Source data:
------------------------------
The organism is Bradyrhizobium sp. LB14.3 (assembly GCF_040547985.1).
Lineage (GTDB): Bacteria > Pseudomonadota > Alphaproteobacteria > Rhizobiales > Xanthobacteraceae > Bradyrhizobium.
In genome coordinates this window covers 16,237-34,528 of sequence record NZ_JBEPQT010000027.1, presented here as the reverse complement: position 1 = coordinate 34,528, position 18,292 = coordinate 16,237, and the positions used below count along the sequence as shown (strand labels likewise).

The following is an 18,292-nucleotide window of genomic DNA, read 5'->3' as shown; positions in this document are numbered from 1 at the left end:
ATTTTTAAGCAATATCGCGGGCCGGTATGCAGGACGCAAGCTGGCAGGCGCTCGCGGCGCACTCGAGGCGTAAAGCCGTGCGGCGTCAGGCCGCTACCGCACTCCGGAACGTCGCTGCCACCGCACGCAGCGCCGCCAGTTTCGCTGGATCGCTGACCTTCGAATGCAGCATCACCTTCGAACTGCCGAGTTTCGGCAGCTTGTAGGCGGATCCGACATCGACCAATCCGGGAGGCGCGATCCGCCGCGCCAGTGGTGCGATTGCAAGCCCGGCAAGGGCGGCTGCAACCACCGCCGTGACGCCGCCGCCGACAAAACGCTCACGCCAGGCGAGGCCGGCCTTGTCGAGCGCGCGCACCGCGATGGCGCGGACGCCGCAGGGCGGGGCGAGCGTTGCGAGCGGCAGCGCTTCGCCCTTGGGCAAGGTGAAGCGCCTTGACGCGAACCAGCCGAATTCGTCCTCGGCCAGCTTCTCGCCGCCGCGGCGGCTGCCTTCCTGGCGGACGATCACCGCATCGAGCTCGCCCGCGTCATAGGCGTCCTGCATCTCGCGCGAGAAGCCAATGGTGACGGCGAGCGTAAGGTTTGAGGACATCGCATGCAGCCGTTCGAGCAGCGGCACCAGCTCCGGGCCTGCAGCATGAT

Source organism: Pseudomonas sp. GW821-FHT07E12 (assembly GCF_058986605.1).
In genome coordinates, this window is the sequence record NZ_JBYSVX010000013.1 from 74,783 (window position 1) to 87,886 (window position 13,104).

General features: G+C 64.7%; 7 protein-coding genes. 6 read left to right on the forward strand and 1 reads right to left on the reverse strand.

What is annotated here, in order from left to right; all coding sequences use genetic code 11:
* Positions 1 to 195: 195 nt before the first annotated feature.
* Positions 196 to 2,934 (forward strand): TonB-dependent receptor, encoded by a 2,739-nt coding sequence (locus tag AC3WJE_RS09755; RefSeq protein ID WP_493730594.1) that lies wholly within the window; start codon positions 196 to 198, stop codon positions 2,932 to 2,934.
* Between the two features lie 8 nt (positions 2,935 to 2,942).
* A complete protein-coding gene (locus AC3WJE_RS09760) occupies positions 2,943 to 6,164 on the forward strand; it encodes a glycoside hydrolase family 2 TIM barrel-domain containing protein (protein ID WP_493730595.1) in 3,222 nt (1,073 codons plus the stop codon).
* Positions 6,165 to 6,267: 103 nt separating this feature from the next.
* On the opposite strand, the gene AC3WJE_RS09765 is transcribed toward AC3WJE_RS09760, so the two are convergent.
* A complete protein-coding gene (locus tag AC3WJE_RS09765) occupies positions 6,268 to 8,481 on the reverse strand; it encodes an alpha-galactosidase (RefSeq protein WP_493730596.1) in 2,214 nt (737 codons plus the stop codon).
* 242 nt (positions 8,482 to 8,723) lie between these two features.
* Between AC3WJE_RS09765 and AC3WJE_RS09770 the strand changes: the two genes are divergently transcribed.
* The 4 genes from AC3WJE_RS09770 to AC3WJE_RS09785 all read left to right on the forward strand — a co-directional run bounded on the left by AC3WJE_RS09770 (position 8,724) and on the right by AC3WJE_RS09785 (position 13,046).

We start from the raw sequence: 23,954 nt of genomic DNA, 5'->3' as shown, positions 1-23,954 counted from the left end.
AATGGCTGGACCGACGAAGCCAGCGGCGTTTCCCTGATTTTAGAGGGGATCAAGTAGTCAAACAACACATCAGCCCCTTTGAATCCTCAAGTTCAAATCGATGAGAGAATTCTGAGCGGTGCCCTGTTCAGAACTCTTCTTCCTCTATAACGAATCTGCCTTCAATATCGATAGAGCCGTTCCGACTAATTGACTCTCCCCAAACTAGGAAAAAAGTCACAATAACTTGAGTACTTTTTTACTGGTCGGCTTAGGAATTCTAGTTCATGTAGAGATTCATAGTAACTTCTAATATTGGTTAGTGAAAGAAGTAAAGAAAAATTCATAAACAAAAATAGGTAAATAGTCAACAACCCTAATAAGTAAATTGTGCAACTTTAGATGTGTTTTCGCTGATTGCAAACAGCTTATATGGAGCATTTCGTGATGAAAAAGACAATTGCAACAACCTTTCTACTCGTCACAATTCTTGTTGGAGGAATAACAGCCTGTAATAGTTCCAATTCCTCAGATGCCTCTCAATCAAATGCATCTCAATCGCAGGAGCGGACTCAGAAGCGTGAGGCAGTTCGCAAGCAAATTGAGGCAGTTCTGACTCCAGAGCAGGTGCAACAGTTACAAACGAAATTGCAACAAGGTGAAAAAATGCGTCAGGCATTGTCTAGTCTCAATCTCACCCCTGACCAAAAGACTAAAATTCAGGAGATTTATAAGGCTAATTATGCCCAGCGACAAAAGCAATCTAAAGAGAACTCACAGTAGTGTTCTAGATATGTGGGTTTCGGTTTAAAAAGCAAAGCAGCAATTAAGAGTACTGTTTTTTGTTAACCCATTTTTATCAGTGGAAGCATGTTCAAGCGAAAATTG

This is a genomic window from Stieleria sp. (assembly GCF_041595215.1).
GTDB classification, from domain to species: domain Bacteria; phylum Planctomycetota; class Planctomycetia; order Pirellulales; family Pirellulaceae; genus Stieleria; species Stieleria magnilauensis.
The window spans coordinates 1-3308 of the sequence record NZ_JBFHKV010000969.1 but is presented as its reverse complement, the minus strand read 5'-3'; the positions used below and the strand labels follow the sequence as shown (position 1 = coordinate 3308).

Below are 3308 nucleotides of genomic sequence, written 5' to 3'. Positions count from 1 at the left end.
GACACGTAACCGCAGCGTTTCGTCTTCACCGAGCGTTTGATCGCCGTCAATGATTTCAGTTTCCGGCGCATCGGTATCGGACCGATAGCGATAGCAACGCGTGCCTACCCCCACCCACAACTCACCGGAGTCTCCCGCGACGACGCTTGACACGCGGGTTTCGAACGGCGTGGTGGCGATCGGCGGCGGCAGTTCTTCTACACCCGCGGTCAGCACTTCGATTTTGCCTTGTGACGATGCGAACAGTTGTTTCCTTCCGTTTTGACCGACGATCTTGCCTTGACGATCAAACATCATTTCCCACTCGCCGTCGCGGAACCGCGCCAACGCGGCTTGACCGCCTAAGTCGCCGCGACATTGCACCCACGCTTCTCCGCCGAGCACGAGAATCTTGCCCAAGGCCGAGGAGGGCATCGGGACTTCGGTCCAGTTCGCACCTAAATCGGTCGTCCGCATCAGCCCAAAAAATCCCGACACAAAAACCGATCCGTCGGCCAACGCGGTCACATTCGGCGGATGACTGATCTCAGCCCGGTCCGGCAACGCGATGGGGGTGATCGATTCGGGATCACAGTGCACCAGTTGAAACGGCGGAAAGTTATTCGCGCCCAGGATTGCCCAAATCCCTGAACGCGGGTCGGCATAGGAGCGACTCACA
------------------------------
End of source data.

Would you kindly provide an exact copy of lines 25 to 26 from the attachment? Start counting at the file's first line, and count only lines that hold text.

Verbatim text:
Below are 3308 nucleotides of genomic sequence, written 5' to 3'. Positions count from 1 at the left end.
GACACGTAACCGCAGCGTTTCGTCTTCACCGAGCGTTTGATCGCCGTCAATGATTTCAGTTTCCGGCGCATCGGTATCGGACCGATAGCGATAGCAACGCGTGCCTACCCCCACCCACAACTCACCGGAGTCTCCCGCGACGACGCTTGACACGCGGGTTTCGAACGGCGTGGTGGCGATCGGCGGCGGCAGTTCTTCTACACCCGCGGTCAGCACTTCGATTTTGCCTTGTGACGATGCGAACAGTTGTTTCCTTCCGTTTTGACCGACGATCTTGCCTTGACGATCAAACATCATTTCCCACTCGCCGTCGCGGAACCGCGCCAACGCGGCTTGACCGCCTAAGTCGCCGCGACATTGCACCCACGCTTCTCCGCCGAGCACGAGAATCTTGCCCAAGGCCGAGGAGGGCATCGGGACTTCGGTCCAGTTCGCACCTAAATCGGTCGTCCGCATCAGCCCAAAAAATCCCGACACAAAAACCGATCCGTCGGCCAACGCGGTCACATTCGGCGGATGACTGATCTCAGCCCGGTCCGGCAACGCGATGGGGGTGATCGATTCGGGATCACAGTGCACCAGTTGAAACGGCGGAAAGTTATTCGCGCCCAGGATTGCCCAAATCCCTGAACGCGGGTCGGCATAGGAGCGACTCACA